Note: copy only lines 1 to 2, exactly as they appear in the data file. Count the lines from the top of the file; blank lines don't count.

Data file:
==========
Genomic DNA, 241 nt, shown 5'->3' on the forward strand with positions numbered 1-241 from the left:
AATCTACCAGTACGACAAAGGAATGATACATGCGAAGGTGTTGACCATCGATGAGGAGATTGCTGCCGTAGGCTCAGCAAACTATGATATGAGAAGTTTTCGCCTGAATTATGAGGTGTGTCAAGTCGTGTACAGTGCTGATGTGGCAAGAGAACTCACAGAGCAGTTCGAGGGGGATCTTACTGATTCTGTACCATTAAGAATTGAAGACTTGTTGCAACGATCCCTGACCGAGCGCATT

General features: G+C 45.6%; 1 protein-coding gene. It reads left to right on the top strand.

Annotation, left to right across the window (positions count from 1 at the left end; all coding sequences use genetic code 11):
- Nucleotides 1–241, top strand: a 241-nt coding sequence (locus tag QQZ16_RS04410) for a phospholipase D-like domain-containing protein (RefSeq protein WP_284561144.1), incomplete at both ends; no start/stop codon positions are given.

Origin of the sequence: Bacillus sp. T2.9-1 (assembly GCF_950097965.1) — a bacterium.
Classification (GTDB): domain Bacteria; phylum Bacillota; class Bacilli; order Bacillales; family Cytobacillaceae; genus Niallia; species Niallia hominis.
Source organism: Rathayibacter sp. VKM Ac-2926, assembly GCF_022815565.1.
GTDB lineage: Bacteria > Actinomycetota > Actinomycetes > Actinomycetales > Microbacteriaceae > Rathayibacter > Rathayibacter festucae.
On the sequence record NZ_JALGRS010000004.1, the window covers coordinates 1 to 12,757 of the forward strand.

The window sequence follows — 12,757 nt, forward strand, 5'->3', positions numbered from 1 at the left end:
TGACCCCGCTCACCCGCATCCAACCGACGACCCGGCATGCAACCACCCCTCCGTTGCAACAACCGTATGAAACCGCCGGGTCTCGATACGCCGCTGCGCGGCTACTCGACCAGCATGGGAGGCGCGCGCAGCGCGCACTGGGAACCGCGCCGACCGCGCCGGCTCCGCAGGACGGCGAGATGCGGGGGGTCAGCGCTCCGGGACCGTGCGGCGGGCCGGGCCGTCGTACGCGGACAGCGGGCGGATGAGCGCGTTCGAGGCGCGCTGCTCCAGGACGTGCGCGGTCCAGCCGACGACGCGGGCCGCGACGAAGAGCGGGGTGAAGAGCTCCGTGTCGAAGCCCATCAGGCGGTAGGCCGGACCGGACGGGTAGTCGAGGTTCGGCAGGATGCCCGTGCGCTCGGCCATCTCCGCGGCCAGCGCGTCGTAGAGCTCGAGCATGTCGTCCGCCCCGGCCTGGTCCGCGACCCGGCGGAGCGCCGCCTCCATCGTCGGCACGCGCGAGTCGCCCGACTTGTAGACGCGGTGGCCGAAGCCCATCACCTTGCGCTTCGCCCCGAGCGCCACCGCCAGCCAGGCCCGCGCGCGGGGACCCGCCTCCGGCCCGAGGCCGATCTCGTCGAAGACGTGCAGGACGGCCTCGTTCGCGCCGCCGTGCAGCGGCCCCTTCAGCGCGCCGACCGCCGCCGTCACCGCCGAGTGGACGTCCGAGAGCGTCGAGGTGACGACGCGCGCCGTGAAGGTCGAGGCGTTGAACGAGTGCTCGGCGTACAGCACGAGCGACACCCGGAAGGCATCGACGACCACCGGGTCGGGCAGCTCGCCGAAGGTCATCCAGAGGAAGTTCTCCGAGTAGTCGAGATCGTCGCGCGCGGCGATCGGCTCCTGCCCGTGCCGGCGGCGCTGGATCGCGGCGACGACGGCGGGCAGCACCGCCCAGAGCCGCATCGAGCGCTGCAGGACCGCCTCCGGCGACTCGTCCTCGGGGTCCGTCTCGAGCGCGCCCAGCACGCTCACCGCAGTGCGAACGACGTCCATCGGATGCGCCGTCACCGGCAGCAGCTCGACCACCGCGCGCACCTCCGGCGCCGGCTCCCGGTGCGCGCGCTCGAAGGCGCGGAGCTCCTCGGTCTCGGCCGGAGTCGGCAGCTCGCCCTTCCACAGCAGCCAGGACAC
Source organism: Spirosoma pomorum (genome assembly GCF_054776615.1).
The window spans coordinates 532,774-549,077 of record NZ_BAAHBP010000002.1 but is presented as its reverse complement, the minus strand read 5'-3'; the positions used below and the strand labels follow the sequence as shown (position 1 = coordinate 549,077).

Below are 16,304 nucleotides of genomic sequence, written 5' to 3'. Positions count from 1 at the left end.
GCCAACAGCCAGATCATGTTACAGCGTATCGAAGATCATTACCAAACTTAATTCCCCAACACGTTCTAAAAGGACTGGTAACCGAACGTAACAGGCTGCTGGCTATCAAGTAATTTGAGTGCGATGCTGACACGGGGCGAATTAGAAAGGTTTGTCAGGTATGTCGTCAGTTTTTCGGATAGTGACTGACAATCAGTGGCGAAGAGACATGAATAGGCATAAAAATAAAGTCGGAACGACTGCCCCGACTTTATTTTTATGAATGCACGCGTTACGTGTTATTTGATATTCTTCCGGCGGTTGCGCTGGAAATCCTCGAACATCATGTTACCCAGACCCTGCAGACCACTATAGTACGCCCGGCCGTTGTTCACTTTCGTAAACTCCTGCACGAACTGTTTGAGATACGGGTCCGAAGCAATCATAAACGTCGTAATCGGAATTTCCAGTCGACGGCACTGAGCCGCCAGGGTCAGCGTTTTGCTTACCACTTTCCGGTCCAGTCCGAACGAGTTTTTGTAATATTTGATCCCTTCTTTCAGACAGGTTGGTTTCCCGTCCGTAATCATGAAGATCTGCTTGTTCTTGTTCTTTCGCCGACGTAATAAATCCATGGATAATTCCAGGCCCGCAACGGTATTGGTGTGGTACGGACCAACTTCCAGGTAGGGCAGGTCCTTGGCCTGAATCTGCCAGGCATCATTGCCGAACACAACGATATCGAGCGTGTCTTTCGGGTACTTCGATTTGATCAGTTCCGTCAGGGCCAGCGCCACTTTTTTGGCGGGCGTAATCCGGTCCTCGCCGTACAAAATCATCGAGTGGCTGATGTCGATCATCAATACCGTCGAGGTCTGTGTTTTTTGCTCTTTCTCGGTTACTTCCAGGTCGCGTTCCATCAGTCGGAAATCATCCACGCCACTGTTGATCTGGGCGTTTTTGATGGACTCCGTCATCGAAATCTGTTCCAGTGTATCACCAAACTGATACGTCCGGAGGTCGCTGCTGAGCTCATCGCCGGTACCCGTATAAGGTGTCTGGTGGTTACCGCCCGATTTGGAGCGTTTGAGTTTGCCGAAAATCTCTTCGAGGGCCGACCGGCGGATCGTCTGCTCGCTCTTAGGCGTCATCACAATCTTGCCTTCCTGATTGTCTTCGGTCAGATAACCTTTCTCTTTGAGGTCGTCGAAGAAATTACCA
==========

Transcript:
Genomic DNA, 241 nt, shown 5'->3' on the forward strand with positions numbered 1-241 from the left:
AATCTACCAGTACGACAAAGGAATGATACATGCGAAGGTGTTGACCATCGATGAGGAGATTGCTGCCGTAGGCTCAGCAAACTATGATATGAGAAGTTTTCGCCTGAATTATGAGGTGTGTCAAGTCGTGTACAGTGCTGATGTGGCAAGAGAACTCACAGAGCAGTTCGAGGGGGATCTTACTGATTCTGTACCATTAAGAATTGAAGACTTGTTGCAACGATCCCTGACCGAGCGCATT